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Rock Rocks

December 06, 1987

Rock's resident middle-brow theoretician seems to be at it again ("Couch Potato Rock," by Robert Hilburn, Nov. 29).

Hilburn has the temerity to suggest that Prince, Springsteen, Sting, U2 et al., are somehow rescuing rock from mediocrity. This is like arguing that Leroy Neiman is the savior of painting.

The truly "activist" audience wants no part of Hilburn's yearning for the bad old days when rock concerts were pseudo-religious communal gatherings or his crusading call for a rock music of "political significance" that merely reduces political discourse to mindless sloganeering.

Since punk, the very best rock has had, and always will have, a very small audience (Pere Ubu, Joy Division, Jonathan Richman Yo and Sonic Youth--to name but a few disparate examples).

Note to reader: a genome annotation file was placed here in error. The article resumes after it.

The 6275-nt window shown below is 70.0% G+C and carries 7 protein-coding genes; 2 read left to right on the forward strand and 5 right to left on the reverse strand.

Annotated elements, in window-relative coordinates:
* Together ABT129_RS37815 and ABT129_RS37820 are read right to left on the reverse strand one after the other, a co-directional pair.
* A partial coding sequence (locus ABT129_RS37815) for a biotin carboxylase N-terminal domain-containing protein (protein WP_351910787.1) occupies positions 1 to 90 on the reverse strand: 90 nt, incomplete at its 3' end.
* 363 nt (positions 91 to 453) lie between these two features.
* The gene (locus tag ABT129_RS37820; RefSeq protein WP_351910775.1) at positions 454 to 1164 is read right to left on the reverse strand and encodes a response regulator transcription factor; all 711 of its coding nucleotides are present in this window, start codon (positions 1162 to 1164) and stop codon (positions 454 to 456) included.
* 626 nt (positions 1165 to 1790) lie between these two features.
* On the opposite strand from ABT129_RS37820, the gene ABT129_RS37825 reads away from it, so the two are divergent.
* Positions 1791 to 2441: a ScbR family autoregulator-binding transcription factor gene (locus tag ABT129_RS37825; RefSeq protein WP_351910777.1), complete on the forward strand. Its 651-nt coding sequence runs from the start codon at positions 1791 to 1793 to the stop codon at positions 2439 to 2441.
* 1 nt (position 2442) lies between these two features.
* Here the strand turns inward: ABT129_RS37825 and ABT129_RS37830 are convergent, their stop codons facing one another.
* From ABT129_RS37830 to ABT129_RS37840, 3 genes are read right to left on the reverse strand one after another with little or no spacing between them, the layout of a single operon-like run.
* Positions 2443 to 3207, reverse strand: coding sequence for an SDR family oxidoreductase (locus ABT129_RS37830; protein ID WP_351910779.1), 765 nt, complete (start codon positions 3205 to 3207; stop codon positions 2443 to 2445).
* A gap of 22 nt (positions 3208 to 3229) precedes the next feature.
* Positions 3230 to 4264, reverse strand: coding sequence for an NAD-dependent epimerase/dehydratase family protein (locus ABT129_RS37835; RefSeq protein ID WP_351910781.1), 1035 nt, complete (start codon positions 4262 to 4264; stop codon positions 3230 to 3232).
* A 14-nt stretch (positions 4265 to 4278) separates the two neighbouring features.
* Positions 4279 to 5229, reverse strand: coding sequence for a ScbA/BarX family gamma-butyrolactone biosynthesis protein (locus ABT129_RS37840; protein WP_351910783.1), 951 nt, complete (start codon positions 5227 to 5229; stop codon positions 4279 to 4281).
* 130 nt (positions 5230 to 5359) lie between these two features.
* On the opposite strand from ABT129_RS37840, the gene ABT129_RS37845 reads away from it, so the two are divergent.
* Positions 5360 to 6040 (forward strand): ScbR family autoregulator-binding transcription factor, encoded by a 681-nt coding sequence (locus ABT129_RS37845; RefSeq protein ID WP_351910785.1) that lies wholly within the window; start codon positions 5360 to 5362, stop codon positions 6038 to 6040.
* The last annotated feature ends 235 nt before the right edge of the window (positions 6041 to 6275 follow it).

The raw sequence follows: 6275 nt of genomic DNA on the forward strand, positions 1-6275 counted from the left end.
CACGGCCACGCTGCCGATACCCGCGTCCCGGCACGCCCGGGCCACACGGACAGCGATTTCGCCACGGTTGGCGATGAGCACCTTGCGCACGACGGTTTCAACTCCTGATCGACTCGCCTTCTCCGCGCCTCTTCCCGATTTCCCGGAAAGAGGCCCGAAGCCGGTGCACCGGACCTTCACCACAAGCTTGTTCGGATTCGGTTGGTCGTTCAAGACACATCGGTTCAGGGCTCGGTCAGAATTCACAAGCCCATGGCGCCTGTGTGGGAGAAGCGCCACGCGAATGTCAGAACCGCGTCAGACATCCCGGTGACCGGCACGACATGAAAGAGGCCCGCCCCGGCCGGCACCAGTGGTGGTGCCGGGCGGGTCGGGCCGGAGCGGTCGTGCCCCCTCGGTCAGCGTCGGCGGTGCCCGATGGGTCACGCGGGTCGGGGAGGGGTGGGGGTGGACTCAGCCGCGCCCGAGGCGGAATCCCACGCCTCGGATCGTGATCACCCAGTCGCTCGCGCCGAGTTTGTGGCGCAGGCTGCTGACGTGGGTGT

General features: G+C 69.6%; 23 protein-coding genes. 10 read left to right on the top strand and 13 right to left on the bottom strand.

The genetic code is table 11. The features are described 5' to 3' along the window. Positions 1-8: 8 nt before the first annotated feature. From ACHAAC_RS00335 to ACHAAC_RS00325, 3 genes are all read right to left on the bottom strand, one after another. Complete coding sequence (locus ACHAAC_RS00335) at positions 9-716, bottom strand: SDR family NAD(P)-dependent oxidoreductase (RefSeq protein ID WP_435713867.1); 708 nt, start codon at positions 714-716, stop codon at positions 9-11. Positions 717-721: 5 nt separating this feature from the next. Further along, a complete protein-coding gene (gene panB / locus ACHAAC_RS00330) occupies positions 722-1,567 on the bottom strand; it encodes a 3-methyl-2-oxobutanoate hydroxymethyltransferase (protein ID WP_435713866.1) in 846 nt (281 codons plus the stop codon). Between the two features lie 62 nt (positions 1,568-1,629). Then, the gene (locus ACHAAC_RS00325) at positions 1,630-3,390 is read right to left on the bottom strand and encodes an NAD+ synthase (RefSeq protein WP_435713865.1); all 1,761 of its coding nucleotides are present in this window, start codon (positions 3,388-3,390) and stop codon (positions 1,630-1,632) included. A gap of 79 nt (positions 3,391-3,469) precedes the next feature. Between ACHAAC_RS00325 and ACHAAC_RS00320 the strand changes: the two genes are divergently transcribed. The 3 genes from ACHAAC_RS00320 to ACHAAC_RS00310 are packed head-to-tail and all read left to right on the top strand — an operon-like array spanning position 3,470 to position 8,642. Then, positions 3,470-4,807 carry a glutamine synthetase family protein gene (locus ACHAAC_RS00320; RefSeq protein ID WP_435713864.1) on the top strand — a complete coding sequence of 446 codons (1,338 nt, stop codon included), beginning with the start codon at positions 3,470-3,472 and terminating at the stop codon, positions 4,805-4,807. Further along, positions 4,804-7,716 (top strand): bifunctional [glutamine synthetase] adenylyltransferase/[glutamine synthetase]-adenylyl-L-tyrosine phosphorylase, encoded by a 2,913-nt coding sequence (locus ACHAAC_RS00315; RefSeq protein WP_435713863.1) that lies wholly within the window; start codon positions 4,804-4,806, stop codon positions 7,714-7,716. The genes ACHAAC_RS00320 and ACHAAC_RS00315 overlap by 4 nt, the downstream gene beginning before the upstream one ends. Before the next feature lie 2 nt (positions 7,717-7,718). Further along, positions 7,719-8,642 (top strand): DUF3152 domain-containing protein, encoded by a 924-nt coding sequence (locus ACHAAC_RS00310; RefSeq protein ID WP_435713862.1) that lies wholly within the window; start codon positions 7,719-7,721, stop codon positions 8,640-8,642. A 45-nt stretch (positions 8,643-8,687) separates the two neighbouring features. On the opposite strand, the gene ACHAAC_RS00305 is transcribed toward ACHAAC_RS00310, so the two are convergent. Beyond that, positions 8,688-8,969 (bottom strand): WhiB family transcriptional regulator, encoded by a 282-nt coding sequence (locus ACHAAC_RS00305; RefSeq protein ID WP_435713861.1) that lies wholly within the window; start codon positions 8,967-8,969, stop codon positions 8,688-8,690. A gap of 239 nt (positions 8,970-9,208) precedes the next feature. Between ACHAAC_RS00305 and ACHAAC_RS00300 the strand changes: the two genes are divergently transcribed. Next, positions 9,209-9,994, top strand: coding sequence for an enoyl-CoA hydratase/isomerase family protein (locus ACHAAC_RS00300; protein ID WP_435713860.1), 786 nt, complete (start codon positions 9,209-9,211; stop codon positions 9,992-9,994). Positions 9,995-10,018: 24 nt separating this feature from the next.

When once great bands have tried to expand their audience--PiL, X, and R.E.M.--they have failed to deliver artistically and have forfeited all loyalties from most of their original supporters. We simply move on to other new bands.

Those of us who believe that the best rock is also significant art find Hilburn's outmoded criteria stifling and offensive.


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